I do want to.

I do. And as it turns out, Matthew 28 says it is allowed: not just as a concession, but in fact as a command. For I, as a woman, am one of the beloved disciples he has called and commissioned.

And so, when the time comes, I would love to be able to baptize our children in the name of the Father, the Son and the Holy Spirit.

Even if I cry the whole way through. They would be tears of joy.

 

Photo credit: Rishi Bandopadhay (The Water Pours Freely), licensed with Flickr Creative Commons (edits by Bronwyn Lea)

The Case for Excommunication

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This was meant to be a no-blogging week, but I have a story to tell and now is the time to tell it.

Why now?

Well, last week Leadership Journal published an article written by a former youth pastor and convicted sexual predator entitled “My Easy Trip From Youth Minister to Felon“. I do not want to detail the ins and outs of the article, and to their credit – Leadership Journal took the article down and issued an apology.

(If you do want some quick background, though, I would refer you to the hashtags #takedownthatpost and #howoldwereyou on Twitter if you would like to read up on the outcry for justice that erupted after this post. Also, I would commend to you Karen Swallow Prior’s #HowOldWereYou: Origins of a Heartbreaking Hashtag and Halee Gray Scott’s To Publish a Predator. If you read nothing else on this topic, read those two.)

This is not a post about sexual predators in the church, though. This is a post to say that at times like this, I want to make a case for us to take the Bible’s words about church discipline, or excommunication, to heart.

In Matthew 18:15-18, Jesus spoke about how we were to deal with situations where a Christian sins against another – calling for an increasing number of witnesses and publicity if the person does not repent. If the person did not fully repent, Jesus said to treat them as “a Gentile or a tax collector” (in other words, outside of the worshiping community). Such a public “binding” would be reflective of a heavenly binding, said Jesus: the words we speak corporately against egregious deeds echo in the heavens.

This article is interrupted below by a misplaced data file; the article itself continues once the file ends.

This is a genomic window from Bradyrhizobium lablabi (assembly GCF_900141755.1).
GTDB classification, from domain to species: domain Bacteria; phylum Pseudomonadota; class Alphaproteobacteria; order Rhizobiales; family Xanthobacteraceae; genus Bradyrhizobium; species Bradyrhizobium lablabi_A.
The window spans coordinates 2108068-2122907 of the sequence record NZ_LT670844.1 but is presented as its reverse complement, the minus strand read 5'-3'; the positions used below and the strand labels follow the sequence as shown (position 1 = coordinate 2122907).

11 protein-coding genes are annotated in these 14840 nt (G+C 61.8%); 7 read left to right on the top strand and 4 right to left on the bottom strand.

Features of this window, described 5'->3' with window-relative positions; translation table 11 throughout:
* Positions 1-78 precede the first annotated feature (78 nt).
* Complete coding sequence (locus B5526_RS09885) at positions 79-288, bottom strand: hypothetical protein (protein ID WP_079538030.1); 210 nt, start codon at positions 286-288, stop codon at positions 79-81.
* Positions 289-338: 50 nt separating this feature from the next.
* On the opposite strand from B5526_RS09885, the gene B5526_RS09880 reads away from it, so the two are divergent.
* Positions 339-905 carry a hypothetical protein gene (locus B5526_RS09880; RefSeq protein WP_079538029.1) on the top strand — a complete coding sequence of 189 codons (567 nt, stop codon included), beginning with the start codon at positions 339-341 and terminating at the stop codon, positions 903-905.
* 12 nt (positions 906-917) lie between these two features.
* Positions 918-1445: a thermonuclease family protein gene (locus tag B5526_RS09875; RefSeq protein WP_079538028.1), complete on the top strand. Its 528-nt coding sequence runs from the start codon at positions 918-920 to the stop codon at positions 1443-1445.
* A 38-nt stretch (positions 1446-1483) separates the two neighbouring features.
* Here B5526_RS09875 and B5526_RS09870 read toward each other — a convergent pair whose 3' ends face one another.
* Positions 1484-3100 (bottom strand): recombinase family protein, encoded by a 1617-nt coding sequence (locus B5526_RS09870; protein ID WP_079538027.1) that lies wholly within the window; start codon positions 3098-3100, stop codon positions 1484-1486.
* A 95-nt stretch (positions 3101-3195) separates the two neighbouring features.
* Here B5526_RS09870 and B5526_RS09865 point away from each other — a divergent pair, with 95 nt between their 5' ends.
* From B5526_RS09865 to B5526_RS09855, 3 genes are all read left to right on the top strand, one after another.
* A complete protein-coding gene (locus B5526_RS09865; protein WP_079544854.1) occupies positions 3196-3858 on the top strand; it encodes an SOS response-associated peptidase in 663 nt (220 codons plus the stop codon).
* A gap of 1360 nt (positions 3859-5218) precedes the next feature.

In 1 Corinthians 5:1-12, Paul wrote to a church where some had been caught in terrible sexual sin – and the community had done nothing about it. Paul had strong words for this church, who had “become arrogant and had not mourned instead, so that the one who did this would be removed from your midst.” Rather than turn a blind eye, they should have spoken up and dealt with the couple – excluding them from fellowship to show them the grievous nature of what they had done. This expulsion, or “handing over to Satan”, was hoped to show the offender the seriousness of what they had done, in the hopes that the “wake up call” would bring them to repentance (v5).

Furthermore, Paul says, to fail to exclude them from fellowship would mean that the church was keeping a breeding evil in its midst: it would be keeping “leaven in a lump of dough” – a combination which could only lead to further spiritual and moral fermentation (v6-7).

Waste no time: said the Apostle. Deal with this kind of stuff swiftly.